Data from the first chart comes courtesy of Basketball Reference, as do the advanced numbers in the second. On/off statistics were pulled from Cleaning the Glass, which filters out garbage time. Real plus/minus is from ESPN.
Statistical analysis alone is rarely enough to determine a player’s value relative to his peers. Individual performance is influenced heavily by context, and statistics that attempt to adjust for things like luck, surrounding talent, etc. are flawed (though not useless). The need for additional grounding beyond what the numbers indicate is particularly necessary in cases such as this.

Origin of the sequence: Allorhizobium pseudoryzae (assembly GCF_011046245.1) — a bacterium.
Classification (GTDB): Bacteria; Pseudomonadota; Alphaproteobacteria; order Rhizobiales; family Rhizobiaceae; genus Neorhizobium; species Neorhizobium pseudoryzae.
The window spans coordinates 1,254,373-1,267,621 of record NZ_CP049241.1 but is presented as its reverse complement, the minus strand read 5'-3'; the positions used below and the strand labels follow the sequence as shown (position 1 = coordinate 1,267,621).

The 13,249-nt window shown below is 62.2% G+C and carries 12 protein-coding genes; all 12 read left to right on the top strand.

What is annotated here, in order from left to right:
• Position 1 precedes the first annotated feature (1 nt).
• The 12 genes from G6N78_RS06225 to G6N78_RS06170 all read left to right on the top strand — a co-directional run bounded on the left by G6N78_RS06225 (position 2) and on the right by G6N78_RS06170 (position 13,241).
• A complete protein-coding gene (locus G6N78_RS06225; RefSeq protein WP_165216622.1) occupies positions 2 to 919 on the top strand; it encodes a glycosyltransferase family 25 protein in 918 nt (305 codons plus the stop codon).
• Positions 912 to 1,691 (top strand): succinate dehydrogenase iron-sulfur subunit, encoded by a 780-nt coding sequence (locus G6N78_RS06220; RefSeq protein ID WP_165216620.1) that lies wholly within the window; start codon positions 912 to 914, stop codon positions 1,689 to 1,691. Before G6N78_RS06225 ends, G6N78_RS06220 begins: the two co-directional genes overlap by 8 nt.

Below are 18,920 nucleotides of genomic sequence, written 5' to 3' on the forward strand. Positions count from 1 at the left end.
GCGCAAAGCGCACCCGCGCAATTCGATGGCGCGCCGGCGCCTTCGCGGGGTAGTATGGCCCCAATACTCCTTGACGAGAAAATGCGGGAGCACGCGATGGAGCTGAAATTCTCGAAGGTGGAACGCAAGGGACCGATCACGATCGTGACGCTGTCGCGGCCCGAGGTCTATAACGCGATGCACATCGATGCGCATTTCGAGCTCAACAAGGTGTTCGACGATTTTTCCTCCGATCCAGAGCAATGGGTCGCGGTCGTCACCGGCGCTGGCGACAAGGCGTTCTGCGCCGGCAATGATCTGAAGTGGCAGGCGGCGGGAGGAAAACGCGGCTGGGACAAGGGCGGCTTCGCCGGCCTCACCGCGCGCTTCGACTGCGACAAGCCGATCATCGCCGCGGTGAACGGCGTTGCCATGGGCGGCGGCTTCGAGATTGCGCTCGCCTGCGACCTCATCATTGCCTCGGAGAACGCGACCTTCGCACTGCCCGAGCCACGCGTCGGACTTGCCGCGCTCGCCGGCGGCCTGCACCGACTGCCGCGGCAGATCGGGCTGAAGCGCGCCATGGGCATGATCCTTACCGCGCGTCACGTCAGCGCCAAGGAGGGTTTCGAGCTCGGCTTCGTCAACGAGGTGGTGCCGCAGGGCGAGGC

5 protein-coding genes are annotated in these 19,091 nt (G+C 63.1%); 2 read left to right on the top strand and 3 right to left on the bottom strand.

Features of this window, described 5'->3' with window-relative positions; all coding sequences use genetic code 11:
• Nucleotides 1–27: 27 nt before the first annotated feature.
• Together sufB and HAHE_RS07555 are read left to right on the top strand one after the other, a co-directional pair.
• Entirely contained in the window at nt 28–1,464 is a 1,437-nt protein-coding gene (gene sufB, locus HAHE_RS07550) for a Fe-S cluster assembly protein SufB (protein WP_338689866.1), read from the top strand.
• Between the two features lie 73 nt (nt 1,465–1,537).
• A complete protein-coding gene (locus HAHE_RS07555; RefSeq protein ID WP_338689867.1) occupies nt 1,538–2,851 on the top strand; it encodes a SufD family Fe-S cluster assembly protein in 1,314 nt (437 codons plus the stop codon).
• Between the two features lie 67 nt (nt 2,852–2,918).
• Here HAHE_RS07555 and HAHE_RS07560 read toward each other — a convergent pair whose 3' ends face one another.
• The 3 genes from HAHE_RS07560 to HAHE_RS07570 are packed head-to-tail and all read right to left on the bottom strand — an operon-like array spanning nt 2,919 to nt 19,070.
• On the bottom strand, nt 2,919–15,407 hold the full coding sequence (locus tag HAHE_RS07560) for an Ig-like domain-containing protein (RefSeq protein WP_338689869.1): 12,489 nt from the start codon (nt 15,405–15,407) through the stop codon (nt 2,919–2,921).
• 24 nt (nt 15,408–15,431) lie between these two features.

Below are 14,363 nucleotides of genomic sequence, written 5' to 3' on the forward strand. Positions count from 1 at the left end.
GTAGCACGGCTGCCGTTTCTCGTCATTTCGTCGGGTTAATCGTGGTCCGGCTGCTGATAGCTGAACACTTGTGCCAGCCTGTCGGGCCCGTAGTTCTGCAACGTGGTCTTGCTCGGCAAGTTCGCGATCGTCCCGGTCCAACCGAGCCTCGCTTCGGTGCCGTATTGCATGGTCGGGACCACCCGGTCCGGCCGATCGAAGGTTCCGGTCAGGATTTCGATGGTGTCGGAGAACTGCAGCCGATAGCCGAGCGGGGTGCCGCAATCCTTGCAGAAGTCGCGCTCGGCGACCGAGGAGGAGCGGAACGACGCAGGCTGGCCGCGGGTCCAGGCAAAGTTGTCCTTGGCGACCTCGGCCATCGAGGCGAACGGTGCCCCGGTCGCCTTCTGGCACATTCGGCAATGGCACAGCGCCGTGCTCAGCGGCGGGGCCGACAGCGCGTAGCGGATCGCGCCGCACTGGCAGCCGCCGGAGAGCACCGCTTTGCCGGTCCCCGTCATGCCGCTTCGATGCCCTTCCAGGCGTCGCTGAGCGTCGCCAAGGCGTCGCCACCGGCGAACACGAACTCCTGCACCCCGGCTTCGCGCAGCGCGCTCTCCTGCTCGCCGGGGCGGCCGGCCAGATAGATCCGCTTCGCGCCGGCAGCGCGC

None of the Theis-Schröder-Kleber trio jumps out as demonstrably better than the others based on data alone (this isn’t like comparing Kemba Walker to Brand Wanamaker for example). So let’s dive into their respective styles of play a bit.
We’ll begin with the inspiration for this thought experiment. Theis has carved out a role for himself as the Celtics’ starting center. He’s exceptionally low usage on the offensive end, posting just a 13.7% usage rate, per Cleaning the Glass. Theis’ limited offensive workload is a strike against his overall value in a vacuum, but it’s a perfect fit for the situation he’s in.
Boston is loaded with offensive weapons. Every other member of the Celtics starting five is a drastically more menacing threat with the ball in their hands, and moving away from the ball for that matter. And just because Theis doesn’t soak up many possessions doesn’t mean he’s not providing value.